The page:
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Board is a skateboarding culture and artwork exhibition drawn directly from the collection of former Kiwi pro skater and self-confessed skatophile Tony Hallam. It’s currently showing at NGV Studio, the NGV’s newest art space that launched in 2011 that focuses on experimentation (street art etc.) for younger audiences. Hallam has between 700 – 800 boards in his collection; which range from the 1950s to present day, with a healthy focus on the Dogtown heydays of the 1970s. In Conversation was an informal intimate chat with Tony and senior curator Alex Baker where I joined a legion of mid 1940s silver skaters talk of the 1970s hey day of skater gnarliness.
I learnt that skating has had a history of fluctuation, as with any modern ‘fad’ now turned sport – it’s hot, then it’s not. Interestingly with skateboarding you can reflect on this history with its graphic art: as it reflects what scene/people were skating at that time. In the 1950s and 1960s, skateboarding’s surfing roots were reflected in the plain wooden minimal aesthetic. As cool as this was, it was short-lived. The 1970s punk scene and ‘renegade subcultures’ converged with new board designs to create a totally different beast.
Hallam’s collection focuses on this period of intense creativity and ingenuity from 1978 to 1983, where the Dogtown slackers took skating into the pool, onto the ramp and in skate parks that hadn’t been previously imagined. These halcyon days were what Hallam and Baker concentrated their talk on. The advancements in skating form and function took it to exciting uncharted territory. Conical wheels, double trucked eight-wheel boards (pictured below), variations of the wood ply, steel reinforcement and cut away decks went hand-in-hand with a rapid graphic (r)evolution that progressed as if infected by toxic nuclear materials.
The Californian drought of the late 1970s meant that residents needed to drain their backyard swimming pools. What came next either by divine providence or hair-raising accident was the great un-washed flinging themselves around the pool with pace and courage. The deck graphics moved from simple branded stamps to classic 1970s skiing logotypes, pioneered by skate and ski manufacturer Sims. Colour, ornamental shapes and lines with hand drawn type were the new standard. The rise of the pro-skater led to the rise of the personalised and more radical graphics.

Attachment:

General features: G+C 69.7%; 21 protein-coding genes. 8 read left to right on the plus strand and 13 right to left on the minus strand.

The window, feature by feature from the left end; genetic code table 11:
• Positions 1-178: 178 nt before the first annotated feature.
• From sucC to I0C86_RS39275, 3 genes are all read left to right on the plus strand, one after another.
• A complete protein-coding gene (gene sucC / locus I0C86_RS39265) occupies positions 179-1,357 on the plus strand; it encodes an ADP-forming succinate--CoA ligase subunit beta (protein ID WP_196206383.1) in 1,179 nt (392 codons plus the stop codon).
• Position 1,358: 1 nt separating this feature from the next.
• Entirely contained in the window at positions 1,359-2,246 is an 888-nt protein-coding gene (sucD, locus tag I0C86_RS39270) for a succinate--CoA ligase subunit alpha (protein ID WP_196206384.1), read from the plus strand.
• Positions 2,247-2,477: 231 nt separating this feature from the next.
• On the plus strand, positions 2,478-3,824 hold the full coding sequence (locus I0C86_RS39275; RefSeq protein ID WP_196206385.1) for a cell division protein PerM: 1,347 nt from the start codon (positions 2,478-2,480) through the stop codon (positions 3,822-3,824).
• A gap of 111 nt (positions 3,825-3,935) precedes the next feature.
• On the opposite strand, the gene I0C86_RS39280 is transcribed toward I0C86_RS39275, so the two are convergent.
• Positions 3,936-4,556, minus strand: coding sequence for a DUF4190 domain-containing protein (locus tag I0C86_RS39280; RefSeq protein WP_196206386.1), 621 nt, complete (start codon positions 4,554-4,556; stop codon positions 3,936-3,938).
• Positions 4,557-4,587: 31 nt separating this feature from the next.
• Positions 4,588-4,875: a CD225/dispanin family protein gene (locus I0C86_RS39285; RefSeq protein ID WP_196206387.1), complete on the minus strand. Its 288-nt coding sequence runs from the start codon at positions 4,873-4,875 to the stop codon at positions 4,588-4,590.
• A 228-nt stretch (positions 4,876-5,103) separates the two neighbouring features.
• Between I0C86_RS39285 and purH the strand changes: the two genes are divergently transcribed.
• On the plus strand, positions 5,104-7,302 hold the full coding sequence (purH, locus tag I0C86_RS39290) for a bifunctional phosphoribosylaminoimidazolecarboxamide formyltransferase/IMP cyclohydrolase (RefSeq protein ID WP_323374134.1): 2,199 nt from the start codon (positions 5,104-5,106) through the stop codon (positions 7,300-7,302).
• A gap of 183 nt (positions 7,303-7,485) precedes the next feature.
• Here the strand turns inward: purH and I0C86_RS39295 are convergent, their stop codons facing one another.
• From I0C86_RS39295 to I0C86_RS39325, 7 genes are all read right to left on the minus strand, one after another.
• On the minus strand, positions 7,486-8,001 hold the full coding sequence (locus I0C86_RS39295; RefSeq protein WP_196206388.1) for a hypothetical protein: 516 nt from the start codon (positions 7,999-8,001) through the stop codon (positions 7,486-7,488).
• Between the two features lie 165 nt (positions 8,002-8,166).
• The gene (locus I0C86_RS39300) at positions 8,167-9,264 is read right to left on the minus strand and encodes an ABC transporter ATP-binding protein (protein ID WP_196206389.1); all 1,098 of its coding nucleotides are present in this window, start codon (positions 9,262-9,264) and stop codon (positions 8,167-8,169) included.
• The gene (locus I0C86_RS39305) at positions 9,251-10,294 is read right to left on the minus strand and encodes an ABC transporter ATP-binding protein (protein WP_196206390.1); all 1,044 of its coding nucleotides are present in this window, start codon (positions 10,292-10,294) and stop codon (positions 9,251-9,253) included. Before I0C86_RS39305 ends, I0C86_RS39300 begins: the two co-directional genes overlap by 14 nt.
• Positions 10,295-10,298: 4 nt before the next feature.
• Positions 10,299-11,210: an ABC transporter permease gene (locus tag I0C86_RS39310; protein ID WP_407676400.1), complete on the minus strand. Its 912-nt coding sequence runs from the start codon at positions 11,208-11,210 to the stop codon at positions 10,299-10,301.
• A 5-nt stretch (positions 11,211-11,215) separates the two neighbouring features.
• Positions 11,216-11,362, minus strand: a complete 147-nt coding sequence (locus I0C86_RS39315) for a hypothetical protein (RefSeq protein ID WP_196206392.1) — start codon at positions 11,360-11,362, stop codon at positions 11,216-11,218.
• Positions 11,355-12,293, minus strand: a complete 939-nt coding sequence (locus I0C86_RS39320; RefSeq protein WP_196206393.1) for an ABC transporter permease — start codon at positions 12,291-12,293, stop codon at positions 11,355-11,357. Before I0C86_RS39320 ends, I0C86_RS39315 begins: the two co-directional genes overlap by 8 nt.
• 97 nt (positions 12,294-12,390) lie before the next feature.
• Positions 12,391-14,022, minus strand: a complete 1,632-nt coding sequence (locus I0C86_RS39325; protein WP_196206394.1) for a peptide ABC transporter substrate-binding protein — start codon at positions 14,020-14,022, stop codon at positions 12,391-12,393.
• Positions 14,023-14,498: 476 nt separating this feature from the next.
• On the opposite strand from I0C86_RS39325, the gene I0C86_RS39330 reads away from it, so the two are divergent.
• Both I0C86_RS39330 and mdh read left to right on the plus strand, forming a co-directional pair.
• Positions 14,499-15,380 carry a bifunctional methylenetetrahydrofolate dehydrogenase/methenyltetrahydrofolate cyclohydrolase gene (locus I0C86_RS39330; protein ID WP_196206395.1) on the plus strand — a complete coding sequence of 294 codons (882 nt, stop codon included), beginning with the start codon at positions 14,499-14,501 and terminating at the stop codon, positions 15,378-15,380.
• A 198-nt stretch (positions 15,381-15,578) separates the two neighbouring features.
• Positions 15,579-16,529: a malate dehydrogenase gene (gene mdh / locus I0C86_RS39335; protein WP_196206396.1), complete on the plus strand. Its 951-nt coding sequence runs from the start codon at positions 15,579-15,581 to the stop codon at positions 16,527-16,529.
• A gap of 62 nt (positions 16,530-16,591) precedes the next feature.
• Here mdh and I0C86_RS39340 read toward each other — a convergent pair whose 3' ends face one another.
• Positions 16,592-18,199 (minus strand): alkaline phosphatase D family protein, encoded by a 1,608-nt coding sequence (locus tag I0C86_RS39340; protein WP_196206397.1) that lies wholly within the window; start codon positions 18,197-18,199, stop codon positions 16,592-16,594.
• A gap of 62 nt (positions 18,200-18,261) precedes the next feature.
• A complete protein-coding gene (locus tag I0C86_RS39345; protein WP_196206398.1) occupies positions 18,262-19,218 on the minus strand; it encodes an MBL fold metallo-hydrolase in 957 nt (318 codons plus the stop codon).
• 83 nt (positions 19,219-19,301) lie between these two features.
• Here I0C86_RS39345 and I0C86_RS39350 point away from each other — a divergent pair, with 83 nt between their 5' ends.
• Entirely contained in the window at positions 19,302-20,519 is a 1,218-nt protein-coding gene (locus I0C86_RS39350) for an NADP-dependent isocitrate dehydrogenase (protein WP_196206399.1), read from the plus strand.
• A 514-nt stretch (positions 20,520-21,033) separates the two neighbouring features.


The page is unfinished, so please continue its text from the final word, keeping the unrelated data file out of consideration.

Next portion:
On show at NGV Studio are gems such as Tony Hawk’s first signature model (1982) and an early Zephyr board (mid-1970s) personally owned by skateboard legend Stacy Peralta. As Hallam explained, the first pro to get his own deck was Neil Blender who rode for Gordon & Smith. The tale goes that ‘he couldn’t draw, so he asked his punk mate to and the breakthrough Gator art was born’. This opened the floodgates. Skater art became the art of Dogtown (logotype pictured below) and it was plastered over decks worldwide. As Baker explained, this became the sign for cool and could be seen across schoolbooks around the USA. These schoolbook forays were often the first graphic/art expressions of a generation, this youth-driven scene brought great examples of design and letterforms that used great form and colour and were produced on posters, stickers, badges, shirts and wheels.
Early skate logotypes were a great hybrid of surf, ski and motorsport branding. They formed their own identity by expressing the youthful spirit that they skated with. The badges and stickers from the exhibition (pictured) demonstrate off the wall colour palettes and bold, strong letterforms that ultimately were the precursor to the 1980s fashion aesthetic that we know and love.
NGV Studio’s In Conversation format was a great way of connecting the men behind the show with the wider community. During question time some of the audience members fondly recalled what it was to be like a skater in 1970s gritty Melbourne. Skating spots were limited and if you saw somebody with a board you’d stop them in hope of directions to the closest backyard drained pool. Great stories of missing the last train back from Melton Skate Park and some epic action at the Nunawading pipes kept popping up.
Board at NGV Studio is a great retrospective of one of the most complete skateboarding collections in the world. Part-graphic show, part-historical artifact exhibition. As senior Baker shared, ‘Skating is art as a physical culture mixed with material culture in a completely new context.’ Board is an epic journey of how a sport and cultural revolution can coincide and influence each other.
Board is showing at NGV Studio until 4 February. Check out the details here
Any quotes above are from Tony Hallam or Alex Baker.